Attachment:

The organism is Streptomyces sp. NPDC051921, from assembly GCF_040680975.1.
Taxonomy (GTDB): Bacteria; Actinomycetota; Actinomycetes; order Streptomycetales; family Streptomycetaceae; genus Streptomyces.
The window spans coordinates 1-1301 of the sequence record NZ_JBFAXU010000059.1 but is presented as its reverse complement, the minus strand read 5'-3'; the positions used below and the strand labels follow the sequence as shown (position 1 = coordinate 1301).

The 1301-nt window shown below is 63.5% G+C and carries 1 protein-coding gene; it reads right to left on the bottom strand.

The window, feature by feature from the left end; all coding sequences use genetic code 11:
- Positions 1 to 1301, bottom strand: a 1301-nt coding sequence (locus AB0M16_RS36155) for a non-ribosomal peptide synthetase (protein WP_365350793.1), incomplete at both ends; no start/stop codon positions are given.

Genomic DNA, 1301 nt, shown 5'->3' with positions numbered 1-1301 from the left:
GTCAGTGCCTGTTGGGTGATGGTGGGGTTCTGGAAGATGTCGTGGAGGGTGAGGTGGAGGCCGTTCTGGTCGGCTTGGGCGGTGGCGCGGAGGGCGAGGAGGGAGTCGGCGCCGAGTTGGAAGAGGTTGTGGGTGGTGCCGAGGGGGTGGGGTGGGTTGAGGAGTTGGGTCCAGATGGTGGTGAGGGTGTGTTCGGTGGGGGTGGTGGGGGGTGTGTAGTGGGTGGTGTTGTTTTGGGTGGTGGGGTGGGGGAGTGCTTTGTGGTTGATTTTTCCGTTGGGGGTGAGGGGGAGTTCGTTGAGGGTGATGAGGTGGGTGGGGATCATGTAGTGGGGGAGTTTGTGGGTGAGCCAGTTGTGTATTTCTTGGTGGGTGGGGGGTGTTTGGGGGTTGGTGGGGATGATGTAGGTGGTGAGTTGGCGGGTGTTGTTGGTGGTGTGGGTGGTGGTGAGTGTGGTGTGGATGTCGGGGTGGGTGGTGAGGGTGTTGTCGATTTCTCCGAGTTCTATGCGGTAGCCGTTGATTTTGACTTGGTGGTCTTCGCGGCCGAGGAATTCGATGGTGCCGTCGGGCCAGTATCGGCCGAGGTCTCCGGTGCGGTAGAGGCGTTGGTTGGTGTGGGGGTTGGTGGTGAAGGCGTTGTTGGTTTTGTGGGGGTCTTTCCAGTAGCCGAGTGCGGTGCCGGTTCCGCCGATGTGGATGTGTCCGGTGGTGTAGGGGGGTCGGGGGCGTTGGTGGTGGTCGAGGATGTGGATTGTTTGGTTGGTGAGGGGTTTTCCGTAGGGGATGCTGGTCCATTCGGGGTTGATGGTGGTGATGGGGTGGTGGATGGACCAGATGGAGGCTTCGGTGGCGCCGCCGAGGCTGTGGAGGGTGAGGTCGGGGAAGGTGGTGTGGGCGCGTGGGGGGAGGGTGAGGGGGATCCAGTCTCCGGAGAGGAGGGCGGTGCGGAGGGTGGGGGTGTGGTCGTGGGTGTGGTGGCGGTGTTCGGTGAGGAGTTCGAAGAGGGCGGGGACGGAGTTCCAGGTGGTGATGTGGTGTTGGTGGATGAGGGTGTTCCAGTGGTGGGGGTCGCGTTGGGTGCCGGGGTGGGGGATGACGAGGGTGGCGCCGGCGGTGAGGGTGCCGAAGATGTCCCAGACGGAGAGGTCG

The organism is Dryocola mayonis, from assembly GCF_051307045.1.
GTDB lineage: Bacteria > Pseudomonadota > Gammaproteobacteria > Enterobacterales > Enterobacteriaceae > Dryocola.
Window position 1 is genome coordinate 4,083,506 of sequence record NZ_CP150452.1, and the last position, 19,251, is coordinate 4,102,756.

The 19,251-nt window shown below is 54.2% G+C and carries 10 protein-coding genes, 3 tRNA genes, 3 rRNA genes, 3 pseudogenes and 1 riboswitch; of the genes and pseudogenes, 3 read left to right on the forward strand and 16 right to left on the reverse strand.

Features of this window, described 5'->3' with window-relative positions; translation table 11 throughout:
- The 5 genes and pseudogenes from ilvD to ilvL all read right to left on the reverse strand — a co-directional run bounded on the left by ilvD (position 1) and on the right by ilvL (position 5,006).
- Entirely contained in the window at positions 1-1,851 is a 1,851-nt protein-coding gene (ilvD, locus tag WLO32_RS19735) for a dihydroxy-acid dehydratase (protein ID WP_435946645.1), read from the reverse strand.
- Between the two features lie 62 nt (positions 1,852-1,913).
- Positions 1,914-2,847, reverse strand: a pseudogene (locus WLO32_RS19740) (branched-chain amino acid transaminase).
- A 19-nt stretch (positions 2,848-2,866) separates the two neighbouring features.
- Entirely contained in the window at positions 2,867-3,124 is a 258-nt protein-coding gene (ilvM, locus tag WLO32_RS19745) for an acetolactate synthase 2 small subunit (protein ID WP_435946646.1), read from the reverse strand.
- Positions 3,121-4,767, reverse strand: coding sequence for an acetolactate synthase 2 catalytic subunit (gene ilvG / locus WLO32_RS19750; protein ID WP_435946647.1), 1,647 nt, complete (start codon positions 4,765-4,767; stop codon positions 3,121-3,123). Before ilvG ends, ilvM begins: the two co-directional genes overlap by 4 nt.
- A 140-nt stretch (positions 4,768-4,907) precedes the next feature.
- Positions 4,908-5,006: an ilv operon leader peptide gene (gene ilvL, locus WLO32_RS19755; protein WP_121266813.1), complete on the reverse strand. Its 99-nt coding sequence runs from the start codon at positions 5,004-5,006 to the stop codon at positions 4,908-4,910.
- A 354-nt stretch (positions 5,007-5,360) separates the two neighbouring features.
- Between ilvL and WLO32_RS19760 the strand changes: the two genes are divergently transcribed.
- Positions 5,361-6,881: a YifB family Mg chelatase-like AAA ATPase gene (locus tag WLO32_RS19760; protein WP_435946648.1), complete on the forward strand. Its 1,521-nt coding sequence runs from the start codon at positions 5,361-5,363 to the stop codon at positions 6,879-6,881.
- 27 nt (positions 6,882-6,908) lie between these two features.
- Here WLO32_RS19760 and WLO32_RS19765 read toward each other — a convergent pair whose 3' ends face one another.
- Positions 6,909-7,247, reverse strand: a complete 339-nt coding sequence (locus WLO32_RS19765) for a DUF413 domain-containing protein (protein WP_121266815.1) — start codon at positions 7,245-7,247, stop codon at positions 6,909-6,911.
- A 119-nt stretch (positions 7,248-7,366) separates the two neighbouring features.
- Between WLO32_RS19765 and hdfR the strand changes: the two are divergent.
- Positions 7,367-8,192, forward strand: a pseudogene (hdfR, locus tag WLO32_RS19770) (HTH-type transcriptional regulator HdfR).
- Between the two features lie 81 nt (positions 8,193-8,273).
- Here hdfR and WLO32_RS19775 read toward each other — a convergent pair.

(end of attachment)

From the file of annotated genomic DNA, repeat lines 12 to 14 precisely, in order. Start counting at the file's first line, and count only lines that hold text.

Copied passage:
The 19,251-nt window shown below is 54.2% G+C and carries 10 protein-coding genes, 3 tRNA genes, 3 rRNA genes, 3 pseudogenes and 1 riboswitch; of the genes and pseudogenes, 3 read left to right on the forward strand and 16 right to left on the reverse strand.

Features of this window, described 5'->3' with window-relative positions; translation table 11 throughout:
- The 5 genes and pseudogenes from ilvD to ilvL all read right to left on the reverse strand — a co-directional run bounded on the left by ilvD (position 1) and on the right by ilvL (position 5,006).